Last week Ultan O’Carroll of the Data Protection Commisioner’s office gave an excellent presentation on best practice policies for data protection.
Below is a quick snapshot of some key points.
Knowing your data – “If there is anything you need to know – know what data you have and categorise it in some way – whether it is personal, financial and so on” . He further advised delegates that apart from categorising your data, “you need to know where your data is – whether it is on tape, on disk, on your production server and so on”
“Access ontrol” data among your employees – “Not everyone needs to see all the personal data that you hold” For example, sometimes your admin staff only need to have access to the address details of your customers. If the data is not within their remit, they need not be privy to it. All of this goes back to “knowing your data”.
Use access logging – Finding out “who logged in when”, “whether it was local or remotely” and “what password they used”. “We often see things go wrong at this level” said O’Carroll.
Have a plan to deal with data breaches within your organisation – Dealing with data breaches in an ad-hoc fashion is not the best way. Data controllers must have a plan in place.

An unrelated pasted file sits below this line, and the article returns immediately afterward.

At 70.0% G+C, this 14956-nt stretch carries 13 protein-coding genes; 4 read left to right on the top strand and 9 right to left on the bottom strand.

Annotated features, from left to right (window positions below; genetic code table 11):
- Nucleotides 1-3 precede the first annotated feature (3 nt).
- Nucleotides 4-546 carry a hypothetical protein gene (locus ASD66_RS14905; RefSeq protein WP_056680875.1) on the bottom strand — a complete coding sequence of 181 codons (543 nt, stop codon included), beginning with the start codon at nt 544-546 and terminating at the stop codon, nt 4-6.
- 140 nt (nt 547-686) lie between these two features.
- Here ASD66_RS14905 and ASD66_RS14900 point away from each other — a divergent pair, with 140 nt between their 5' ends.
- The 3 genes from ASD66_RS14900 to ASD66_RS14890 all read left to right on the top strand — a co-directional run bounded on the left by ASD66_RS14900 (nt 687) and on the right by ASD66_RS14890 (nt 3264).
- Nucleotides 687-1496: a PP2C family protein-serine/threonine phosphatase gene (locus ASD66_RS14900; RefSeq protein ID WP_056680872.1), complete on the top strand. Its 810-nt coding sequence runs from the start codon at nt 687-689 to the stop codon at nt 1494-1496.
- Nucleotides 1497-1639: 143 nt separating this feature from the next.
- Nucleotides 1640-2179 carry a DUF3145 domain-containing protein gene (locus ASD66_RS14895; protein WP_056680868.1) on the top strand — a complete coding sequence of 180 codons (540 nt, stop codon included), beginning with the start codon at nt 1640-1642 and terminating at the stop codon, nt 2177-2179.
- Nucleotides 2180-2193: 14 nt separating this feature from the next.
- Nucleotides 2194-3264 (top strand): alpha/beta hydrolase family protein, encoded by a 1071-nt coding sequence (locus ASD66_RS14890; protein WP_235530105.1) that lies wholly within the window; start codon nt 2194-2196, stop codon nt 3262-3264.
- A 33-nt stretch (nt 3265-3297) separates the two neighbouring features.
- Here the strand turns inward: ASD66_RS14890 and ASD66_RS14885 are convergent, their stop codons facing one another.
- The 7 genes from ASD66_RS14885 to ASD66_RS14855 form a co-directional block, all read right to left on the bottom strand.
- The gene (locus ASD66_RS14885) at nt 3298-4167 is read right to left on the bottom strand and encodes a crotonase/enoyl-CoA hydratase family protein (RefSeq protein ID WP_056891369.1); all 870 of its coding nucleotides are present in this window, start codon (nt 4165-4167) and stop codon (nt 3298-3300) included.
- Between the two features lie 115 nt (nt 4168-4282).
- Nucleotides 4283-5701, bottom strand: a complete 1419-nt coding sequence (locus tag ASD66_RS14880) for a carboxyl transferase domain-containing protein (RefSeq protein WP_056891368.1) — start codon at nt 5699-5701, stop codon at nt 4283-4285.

Software patching – You should have a policy in place for the patching of software and it needs to be enforced. “We often find that top-level security patches get released but they are only applied for 3 – 6 months after that. In that window, hackers will try to do some reconnaisance on your site”.
Passwords – Having a robust password policy in your business or organisation is essential. For example, users using the same passwords for their Facebook account and their company database is not secure. Moreover, passwords need to be transmitted and stored securely. For example, emailing or storing passwords in clear text is not good practice.
Use third parties to independently test your security – There are specialists who can independently test the security of your I.T. infrastrcture. These often have their own sub-specialisations. For example, one penetration tester might specialise in e-commerce payment gateways whilst another might specialise in network penetration testing.”Test it and test it again” is the advice.
Whilst the above points are just guidelines on data protection best practice – the best data protection systems are often built from the ground up. If you want to find out more information implementing better data protection, an excellent ressource is “The Privacy Engineer’s Manifesto” by Dennedy, Fox and Finneran. The authors espouse the view that “privacy will be an integral part of the next wave in the technology revolution and that innovators who are emphasizing privacy as an integral part of the product life cycle are on the right track”.
The ebook version of the book is free to download at: